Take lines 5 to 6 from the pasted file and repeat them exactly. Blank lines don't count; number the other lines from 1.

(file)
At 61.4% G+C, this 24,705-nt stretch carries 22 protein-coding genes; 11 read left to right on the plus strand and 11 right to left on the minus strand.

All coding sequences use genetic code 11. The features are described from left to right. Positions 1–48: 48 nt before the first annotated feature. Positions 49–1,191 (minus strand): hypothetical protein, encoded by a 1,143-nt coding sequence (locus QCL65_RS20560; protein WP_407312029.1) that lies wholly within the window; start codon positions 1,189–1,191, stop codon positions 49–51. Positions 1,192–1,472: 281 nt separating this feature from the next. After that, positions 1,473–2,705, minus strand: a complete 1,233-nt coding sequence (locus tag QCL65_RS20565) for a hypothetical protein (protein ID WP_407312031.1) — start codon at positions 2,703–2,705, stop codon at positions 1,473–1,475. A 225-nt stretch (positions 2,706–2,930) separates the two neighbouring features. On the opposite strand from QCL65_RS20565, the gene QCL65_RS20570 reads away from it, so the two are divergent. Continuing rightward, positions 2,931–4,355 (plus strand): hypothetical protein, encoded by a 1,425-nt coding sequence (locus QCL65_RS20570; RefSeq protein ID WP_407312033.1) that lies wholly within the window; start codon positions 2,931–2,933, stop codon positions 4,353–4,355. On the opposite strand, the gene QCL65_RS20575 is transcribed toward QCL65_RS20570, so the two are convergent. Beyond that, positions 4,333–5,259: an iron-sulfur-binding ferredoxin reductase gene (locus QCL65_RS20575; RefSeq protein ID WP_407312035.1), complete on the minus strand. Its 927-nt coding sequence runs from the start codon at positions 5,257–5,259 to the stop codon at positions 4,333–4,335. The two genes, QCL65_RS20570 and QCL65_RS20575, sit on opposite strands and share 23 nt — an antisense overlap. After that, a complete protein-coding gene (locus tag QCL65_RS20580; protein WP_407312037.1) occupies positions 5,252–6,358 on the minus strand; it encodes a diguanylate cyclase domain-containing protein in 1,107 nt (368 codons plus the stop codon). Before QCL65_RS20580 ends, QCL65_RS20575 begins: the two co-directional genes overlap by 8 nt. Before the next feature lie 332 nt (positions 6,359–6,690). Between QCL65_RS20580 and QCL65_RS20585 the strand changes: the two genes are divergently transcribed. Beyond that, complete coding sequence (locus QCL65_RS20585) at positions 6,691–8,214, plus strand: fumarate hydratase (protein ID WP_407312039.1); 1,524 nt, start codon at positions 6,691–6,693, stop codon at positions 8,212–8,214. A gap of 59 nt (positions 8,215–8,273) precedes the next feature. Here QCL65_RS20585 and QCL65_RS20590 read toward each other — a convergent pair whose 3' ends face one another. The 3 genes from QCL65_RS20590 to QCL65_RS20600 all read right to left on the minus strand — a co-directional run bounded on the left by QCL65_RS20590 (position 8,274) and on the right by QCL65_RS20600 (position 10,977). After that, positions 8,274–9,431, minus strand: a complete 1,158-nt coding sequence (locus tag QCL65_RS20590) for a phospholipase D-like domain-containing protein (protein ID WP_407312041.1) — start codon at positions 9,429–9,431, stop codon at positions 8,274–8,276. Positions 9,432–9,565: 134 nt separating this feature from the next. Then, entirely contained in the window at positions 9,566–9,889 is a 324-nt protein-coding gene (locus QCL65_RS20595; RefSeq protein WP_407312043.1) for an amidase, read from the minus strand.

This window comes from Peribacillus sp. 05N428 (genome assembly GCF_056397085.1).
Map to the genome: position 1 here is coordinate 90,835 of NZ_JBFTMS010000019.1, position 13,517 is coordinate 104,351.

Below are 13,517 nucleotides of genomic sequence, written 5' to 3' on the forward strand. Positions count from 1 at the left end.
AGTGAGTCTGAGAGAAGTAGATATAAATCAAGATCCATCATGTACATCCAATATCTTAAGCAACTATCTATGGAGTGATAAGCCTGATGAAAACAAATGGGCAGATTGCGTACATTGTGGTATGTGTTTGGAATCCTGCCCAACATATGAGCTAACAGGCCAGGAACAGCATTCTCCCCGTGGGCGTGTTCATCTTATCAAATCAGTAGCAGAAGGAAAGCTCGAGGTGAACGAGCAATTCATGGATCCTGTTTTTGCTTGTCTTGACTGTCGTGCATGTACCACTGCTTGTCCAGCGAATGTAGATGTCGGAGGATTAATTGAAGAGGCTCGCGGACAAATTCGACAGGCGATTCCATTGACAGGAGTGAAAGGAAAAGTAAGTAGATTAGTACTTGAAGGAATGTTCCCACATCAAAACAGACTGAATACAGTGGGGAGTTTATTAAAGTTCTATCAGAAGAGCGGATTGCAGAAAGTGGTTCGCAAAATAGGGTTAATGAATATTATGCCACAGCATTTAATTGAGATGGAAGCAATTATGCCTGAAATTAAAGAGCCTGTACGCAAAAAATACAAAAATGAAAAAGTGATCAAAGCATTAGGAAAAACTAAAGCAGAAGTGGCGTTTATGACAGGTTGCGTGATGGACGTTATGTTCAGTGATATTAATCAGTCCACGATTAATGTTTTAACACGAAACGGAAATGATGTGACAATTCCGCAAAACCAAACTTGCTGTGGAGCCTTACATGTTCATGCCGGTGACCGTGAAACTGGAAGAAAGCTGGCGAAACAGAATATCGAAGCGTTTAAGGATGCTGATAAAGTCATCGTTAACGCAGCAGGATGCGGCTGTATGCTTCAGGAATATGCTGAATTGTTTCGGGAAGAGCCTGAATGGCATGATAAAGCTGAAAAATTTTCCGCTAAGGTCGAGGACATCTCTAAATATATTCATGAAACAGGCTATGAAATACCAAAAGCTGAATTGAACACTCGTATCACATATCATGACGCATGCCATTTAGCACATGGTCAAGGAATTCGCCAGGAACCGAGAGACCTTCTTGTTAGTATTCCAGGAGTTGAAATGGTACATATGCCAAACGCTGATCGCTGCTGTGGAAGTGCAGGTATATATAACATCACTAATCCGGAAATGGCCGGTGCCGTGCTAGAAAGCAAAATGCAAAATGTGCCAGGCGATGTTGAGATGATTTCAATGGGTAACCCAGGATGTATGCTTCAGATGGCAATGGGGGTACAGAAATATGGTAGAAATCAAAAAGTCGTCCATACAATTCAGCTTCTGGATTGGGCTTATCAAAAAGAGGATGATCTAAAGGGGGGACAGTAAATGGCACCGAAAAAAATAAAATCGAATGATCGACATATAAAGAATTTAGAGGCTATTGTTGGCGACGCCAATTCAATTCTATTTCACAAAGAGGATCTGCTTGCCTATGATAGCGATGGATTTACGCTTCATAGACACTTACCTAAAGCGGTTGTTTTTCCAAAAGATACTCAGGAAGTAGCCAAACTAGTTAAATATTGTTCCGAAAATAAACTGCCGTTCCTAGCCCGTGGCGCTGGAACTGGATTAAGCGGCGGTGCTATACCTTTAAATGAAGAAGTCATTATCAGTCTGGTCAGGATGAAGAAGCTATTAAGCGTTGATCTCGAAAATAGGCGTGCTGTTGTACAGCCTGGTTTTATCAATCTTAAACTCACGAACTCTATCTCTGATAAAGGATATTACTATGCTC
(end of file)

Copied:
Below are 13,517 nucleotides of genomic sequence, written 5' to 3' on the forward strand. Positions count from 1 at the left end.
AGTGAGTCTGAGAGAAGTAGATATAAATCAAGATCCATCATGTACATCCAATATCTTAAGCAACTATCTATGGAGTGATAAGCCTGATGAAAACAAATGGGCAGATTGCGTACATTGTGGTATGTGTTTGGAATCCTGCCCAACATATGAGCTAACAGGCCAGGAACAGCATTCTCCCCGTGGGCGTGTTCATCTTATCAAATCAGTAGCAGAAGGAAAGCTCGAGGTGAACGAGCAATTCATGGATCCTGTTTTTGCTTGTCTTGACTGTCGTGCATGTACCACTGCTTGTCCAGCGAATGTAGATGTCGGAGGATTAATTGAAGAGGCTCGCGGACAAATTCGACAGGCGATTCCATTGACAGGAGTGAAAGGAAAAGTAAGTAGATTAGTACTTGAAGGAATGTTCCCACATCAAAACAGACTGAATACAGTGGGGAGTTTATTAAAGTTCTATCAGAAGAGCGGATTGCAGAAAGTGGTTCGCAAAATAGGGTTAATGAATATTATGCCACAGCATTTAATTGAGATGGAAGCAATTATGCCTGAAATTAAAGAGCCTGTACGCAAAAAATACAAAAATGAAAAAGTGATCAAAGCATTAGGAAAAACTAAAGCAGAAGTGGCGTTTATGACAGGTTGCGTGATGGACGTTATGTTCAGTGATATTAATCAGTCCACGATTAATGTTTTAACACGAAACGGAAATGATGTGACAATTCCGCAAAACCAAACTTGCTGTGGAGCCTTACATGTTCATGCCGGTGACCGTGAAACTGGAAGAAAGCTGGCGAAACAGAATATCGAAGCGTTTAAGGATGCTGATAAAGTCATCGTTAACGCAGCAGGATGCGGCTGTATGCTTCAGGAATATGCTGAATTGTTTCGGGAAGAGCCTGAATGGCATGATAAAGCTGAAAAATTTTCCGCTAAGGTCGAGGACATCTCTAAATATATTCATGAAACAGGCTATGAAATACCAAAAGCTGAATTGAACACTCGTATCACATATCATGACGCATGCCATTTAGCACATGGTCAAGGAATTCGCCAGGAACCGAGAGACCTTCTTGTTAGTATTCCAGGAGTTGAAATGGTACATATGCCAAACGCTGATCGCTGCTGTGGAAGTGCAGGTATATATAACATCACTAATCCGGAAATGGCCGGTGCCGTGCTAGAAAGCAAAATGCAAAATGTGCCAGGCGATGTTGAGATGATTTCAATGGGTAACCCAGGATGTATGCTTCAGATGGCAATGGGGGTACAGAAATATGGTAGAAATCAAAAAGTCGTCCATACAATTCAGCTTCTGGATTGGGCTTATCAAAAAGAGGATGATCTAAAGGGGGGACAGTAAATGGCACCGAAAAAAATAAAATCGAATGATCGACATATAAAGAATTTAGAGGCTATTGTTGGCGACGCCAATTCAATTCTATTTCACAAAGAGGATCTGCTTGCCTATGATAGCGATGGATTTACGCTTCATAGACACTTACCTAAAGCGGTTGTTTTTCCAAAAGATACTCAGGAAGTAGCCAAACTAGTTAAATATTGTTCCGAAAATAAACTGCCGTTCCTAGCCCGTGGCGCTGGAACTGGATTAAGCGGCGGTGCTATACCTTTAAATGAAGAAGTCATTATCAGTCTGGTCAGGATGAAGAAGCTATTAAGCGTTGATCTCGAAAATAGGCGTGCTGTTGTACAGCCTGGTTTTATCAATCTTAAACTCACGAACTCTATCTCTGATAAAGGATATTACTATGCTC